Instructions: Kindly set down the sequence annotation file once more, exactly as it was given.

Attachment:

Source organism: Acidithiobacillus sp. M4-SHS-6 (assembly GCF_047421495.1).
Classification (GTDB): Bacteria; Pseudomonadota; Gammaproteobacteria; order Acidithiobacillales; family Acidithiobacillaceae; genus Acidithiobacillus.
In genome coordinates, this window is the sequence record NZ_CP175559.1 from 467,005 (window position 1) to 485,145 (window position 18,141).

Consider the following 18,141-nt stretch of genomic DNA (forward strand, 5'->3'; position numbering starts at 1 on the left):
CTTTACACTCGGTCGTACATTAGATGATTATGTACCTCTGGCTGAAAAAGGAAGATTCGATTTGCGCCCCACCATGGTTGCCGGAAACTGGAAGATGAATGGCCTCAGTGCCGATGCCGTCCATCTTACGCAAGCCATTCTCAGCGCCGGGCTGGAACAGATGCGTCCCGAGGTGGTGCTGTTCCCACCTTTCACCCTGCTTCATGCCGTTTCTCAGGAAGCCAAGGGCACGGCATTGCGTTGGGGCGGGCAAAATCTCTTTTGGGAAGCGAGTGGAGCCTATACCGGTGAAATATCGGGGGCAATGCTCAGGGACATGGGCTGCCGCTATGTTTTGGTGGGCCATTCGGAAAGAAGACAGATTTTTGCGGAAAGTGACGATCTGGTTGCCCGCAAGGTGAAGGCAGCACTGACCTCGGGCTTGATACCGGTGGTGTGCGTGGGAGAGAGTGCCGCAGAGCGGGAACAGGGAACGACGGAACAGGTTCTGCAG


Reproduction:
Source organism: Acidithiobacillus sp. M4-SHS-6 (assembly GCF_047421495.1).
Classification (GTDB): Bacteria; Pseudomonadota; Gammaproteobacteria; order Acidithiobacillales; family Acidithiobacillaceae; genus Acidithiobacillus.
In genome coordinates, this window is the sequence record NZ_CP175559.1 from 467,005 (window position 1) to 485,145 (window position 18,141).

Consider the following 18,141-nt stretch of genomic DNA (forward strand, 5'->3'; position numbering starts at 1 on the left):
CTTTACACTCGGTCGTACATTAGATGATTATGTACCTCTGGCTGAAAAAGGAAGATTCGATTTGCGCCCCACCATGGTTGCCGGAAACTGGAAGATGAATGGCCTCAGTGCCGATGCCGTCCATCTTACGCAAGCCATTCTCAGCGCCGGGCTGGAACAGATGCGTCCCGAGGTGGTGCTGTTCCCACCTTTCACCCTGCTTCATGCCGTTTCTCAGGAAGCCAAGGGCACGGCATTGCGTTGGGGCGGGCAAAATCTCTTTTGGGAAGCGAGTGGAGCCTATACCGGTGAAATATCGGGGGCAATGCTCAGGGACATGGGCTGCCGCTATGTTTTGGTGGGCCATTCGGAAAGAAGACAGATTTTTGCGGAAAGTGACGATCTGGTTGCCCGCAAGGTGAAGGCAGCACTGACCTCGGGCTTGATACCGGTGGTGTGCGTGGGAGAGAGTGCCGCAGAGCGGGAACAGGGAACGACGGAACAGGTTCTGCAG